Every market works fine for investors.  I would suggest becoming and expert in 1 market first.

@Dan Heuschele The 30 days on market were for sales. That was my bad. Rentals are pretty quick if priced correctly. Right under 14 days on market for rentals. 

Hello @Nathan Wiebe ,

You brought up a great topic, but one without an easy answer. No one can tell you the best investment location. However, I can tell you the process I used for selecting my investment location.

The first step is having a clear definition of what you are seeking. I think Yogi Berra stated it best:

If you don’t know where you are going, you might wind up someplace else. - Yogi Berra

It took me a long time but I developed the three criteria that I feel every investment property must meet.

  • Sustained profitability - The property must generate a positive cash flow today and into the foreseeable future.
  • Likely to appreciate over time - You would never buy a property just for appreciation but appreciation is very desirable. Especially when using a 1031 to reinvest equity or adapting to market changes.
  • Located in an area where you can make money and business risks are low. Key factors include state income tax, property tax, insurance cost and landlord favorable regulations. Regulations include property related laws like the time and cost of evictions, rent control, code compliance requirements, etc.

I created a graphic that illustrates the process I would follow (click on the image to see full size):

Potential Locations

The following is a reasonable set of location criteria to start with.

  • Locations with a stable or growing population.
  • Locations with a population of at least 1 million. You want a stable economic environment; small towns may be too dependent on a single company or commodity. Also, I would choose a place you would like to visit because (check with your accountant) trips to check on your properties may be tax deductible.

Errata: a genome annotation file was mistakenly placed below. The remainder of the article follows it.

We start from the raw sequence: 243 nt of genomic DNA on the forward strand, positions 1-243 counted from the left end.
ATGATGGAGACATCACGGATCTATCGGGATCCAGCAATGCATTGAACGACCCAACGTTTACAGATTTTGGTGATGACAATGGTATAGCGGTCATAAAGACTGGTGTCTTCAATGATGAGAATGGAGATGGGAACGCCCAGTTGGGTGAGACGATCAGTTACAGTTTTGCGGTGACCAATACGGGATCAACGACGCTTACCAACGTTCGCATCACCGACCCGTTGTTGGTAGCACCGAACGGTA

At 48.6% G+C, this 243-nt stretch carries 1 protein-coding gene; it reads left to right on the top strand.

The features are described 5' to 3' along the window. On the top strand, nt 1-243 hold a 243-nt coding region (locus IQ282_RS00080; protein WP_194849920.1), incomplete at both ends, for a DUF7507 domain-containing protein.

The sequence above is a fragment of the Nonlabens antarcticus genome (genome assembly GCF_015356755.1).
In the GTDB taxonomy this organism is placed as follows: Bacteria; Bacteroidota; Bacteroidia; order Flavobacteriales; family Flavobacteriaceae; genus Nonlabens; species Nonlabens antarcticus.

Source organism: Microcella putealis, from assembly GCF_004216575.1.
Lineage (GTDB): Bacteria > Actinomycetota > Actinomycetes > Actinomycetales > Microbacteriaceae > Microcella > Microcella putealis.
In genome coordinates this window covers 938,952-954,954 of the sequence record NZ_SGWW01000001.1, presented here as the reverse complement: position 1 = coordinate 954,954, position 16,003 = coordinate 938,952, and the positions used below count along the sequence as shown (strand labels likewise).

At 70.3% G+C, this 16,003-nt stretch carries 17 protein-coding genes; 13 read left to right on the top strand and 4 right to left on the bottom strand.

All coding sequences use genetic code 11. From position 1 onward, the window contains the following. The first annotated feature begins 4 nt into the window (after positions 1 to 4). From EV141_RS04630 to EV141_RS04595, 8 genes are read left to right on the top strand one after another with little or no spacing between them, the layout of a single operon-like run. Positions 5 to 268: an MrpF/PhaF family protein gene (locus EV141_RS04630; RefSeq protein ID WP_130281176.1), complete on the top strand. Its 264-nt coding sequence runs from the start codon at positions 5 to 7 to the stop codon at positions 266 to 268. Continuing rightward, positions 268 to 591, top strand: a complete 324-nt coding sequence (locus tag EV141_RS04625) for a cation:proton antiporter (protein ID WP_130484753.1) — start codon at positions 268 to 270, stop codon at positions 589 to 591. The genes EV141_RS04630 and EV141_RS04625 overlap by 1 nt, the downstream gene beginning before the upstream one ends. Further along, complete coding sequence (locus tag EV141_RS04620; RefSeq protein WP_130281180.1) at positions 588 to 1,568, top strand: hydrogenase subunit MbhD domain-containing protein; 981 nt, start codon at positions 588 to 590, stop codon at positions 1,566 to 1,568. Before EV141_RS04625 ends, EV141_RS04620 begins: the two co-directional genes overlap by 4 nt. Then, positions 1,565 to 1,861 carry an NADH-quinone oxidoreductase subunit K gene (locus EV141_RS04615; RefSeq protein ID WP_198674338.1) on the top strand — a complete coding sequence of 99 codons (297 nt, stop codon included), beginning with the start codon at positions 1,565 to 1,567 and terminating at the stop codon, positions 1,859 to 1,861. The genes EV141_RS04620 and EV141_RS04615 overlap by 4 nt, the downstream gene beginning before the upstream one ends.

• Locations with property prices you can reasonably afford. For example, if your maximum is $150,000, it would be a waste of time to consider single family homes in San Francisco.
  • Locations with a reasonable level of risk. There is no risk-free location. However, there are areas with much higher risk than others. What is an example of risk? The ability to evict non-paying tenants in a reasonable time and for a reasonable cost. If you don’t think this is important, watch the movie Pacific Heights. More about this later.
  • Locations with reasonable landlord insurance and property taxes.

Location Validation

Now that you have a small number of candidate locations, we need a way to valid each location. Remember that there is no perfect location so use the following only as guidelines.

Short Term Factors

There are three easy to determine factors that have a direct impact on profitability.

  • State income taxes
  • Property taxes
  • Insurance - Insurance by State. Note: I was unable to find a single site that compared landlord insurance cost by state so I used homeowner’s insurance which is reasonable for comparison purposes. Landlord insurance is typically 10% to 20% more than home owner’s insurance.

The following table shows the effect of just property tax and insurance on cash flow for an “identical” property in three different locations.

[If you would like the details on the above table, drop me an email.]

You should be able to quickly eliminate some of the locations using the above factors. Longer term factors are critical as well. Remember that ROI and cash flow are just a snapshot, how the property is likely to perform today. ROI and cash flow tell you nothing about how the property is likely to perform in the future. You will hold the property for a long time so what will happen in the foreseeable future has a greater impact than what is happening today.

Longer Term Factors

Longer term factors can slowly change a high performing asset into a financial nightmare. Below are the primary factors I would consider but each location might have others.

Business Risk